Sentencing juveniles according to the Child Justice Act: a critical evaluation of application of the principle that "detention must be a measure of last resort and for the shortest possible period of time" in the case law.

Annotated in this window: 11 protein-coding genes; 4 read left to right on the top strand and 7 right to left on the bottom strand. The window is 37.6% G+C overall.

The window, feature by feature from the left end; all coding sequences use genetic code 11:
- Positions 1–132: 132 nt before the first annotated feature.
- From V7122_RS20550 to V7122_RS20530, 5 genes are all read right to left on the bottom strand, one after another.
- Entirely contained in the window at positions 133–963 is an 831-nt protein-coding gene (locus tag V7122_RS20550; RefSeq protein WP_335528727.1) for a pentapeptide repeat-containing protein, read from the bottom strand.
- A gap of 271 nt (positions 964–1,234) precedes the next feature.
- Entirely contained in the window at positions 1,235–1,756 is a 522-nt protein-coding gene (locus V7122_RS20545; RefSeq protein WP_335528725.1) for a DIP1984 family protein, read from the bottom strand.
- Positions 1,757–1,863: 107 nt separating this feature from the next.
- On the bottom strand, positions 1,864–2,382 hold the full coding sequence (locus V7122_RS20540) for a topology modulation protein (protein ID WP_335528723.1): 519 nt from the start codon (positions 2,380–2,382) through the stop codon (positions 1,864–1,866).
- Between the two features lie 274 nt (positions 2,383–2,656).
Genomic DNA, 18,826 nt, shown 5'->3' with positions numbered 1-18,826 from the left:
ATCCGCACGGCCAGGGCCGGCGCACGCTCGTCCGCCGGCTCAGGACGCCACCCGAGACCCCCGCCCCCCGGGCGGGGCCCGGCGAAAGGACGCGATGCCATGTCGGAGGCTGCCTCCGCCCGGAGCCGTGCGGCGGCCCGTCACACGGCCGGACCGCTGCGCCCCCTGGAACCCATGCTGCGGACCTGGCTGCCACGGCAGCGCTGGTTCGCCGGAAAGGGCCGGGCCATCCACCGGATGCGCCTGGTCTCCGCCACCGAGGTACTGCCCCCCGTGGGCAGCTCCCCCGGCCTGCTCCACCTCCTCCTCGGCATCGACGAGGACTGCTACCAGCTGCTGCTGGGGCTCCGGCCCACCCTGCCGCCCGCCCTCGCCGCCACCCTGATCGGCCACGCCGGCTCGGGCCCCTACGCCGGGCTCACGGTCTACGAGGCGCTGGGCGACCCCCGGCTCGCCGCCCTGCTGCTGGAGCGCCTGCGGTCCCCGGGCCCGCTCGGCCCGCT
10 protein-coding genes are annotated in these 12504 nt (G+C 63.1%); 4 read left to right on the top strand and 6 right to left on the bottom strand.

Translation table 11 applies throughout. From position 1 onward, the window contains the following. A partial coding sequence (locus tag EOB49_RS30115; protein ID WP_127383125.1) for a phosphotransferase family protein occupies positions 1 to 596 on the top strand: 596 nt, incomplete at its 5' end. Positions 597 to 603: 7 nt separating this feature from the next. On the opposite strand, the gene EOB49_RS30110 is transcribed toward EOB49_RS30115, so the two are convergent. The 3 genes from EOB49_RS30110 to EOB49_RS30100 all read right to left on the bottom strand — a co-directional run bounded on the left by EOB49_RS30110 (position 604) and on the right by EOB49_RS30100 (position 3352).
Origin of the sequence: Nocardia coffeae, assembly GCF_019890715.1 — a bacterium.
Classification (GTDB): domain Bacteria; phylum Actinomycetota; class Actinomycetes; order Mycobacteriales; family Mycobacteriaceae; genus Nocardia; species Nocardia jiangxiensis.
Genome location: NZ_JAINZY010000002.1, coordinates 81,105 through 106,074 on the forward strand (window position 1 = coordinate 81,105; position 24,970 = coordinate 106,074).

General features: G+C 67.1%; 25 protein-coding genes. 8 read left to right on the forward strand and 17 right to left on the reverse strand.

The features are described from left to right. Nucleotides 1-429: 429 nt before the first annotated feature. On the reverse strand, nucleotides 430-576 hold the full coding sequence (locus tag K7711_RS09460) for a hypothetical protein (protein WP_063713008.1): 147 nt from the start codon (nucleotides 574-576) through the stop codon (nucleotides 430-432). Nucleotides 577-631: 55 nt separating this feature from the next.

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The 1990s gave momentum to the Child Justice Movement motivated by the need for a separate criminal justice system to deal with juvenile delinquency. The movement’s focus was on law reform, child detention, and restorative justice. International instruments endorsed by South Africa contributed to the promulgation of children’s rights under the Constitution. The Constitution brought about change regarding the treatment of juvenile delinquents in conflict with the law. Section 28 emphasises that the best interests of the child is of paramount importance, apropos of every matter that affects the child, including detention. The main objective of the CJA is to divert juvenile delinquents away from the criminal justice system by means of restorative justice conditioning to prevent re-offending. However, the CJA acknowledges that diversion may be unsuitable, inadequate, and unsuccessful, hence the creation of child justice courts to sentence juvenile delinquents. The CJA does not only set out the rights of children, but also it lays down when imprisonment may occur, the various sentences that may be imposed, and the benefits of treating children differently from adults. The guiding principle behind the CJA is that children should not be treated more severely than adults; and one must have regard to international instruments which state that detention should always be a measure of the last resort and for the shortest possible period. Despite these fundamental legislative changes, the research has indicated that the majority of sentencers have imposed lengthy detention sentences for juveniles who have committed serious crimes in violation of the constitutional principle that juvenile detention must be a measure of last resort and for the shortest possible period. It was found that the principle: ‘juvenile detention should be a measure of last resort and for the shortest possible period’ is not only vague, but creates inconsistency during sentencing because of its inability to give objective sentencing guidelines and the operation of excessively wide judicial discretion. This results to numerous appeals and reviews of sentences, while children’s rights are not upheld in the most stringent manner as required by the Constitution and international instruments. These juvenile rights violations can be attributed to the fact that the seriousness of the offence was found to be overemphasised at the expense of the youthfulness of the accused. Furthermore, it was found that there is little deviation in the length of sentences imposed under the CJA and that of the CPA. Similarly, there seems to be little deviation between the sentences imposed on juveniles and those that are imposed on adults. All the while restorative justice is ignored. The aim of this dissertation was to investigate the legislative sentencing principles for juveniles aged 14 years and older who have committed serious crimes. This dissertation questioned whether the constitutional entrenchment of juvenile rights and the promulgation of the CJA had made any substantial difference in the types of sentences and sentence duration imposed on juveniles who commit serious crimes. It was recommended that the legislature should provide an objective juvenile sentencing guideline to limit the operation of excessively wide judicial discretion and combat the vagueness sentencers experience of the principle that juvenile detention should be a measure of last resort and for the shortest possible period. The Dutch are renowned worldwide for their liberal sentencing regime promoting restorative justice practices. Hence, it was recommended that the legislature should opt to create an objective juvenile sentencing guideline which is based on the Dutch bos-polaris sentencing guidelines. Furthermore, it was recommended that restorative justice sentences should be emphasised and endorsed amongst sentencers. The CJA is primarily based on the premise that restorative justice 6 will allow for the rehabilitation and reintegration of juvenile offenders. This premise is supported by academics who have frequently asserted that juveniles are more prone to rehabilitation than adults; and that research has found juvenile rehabilitation to be highly successful.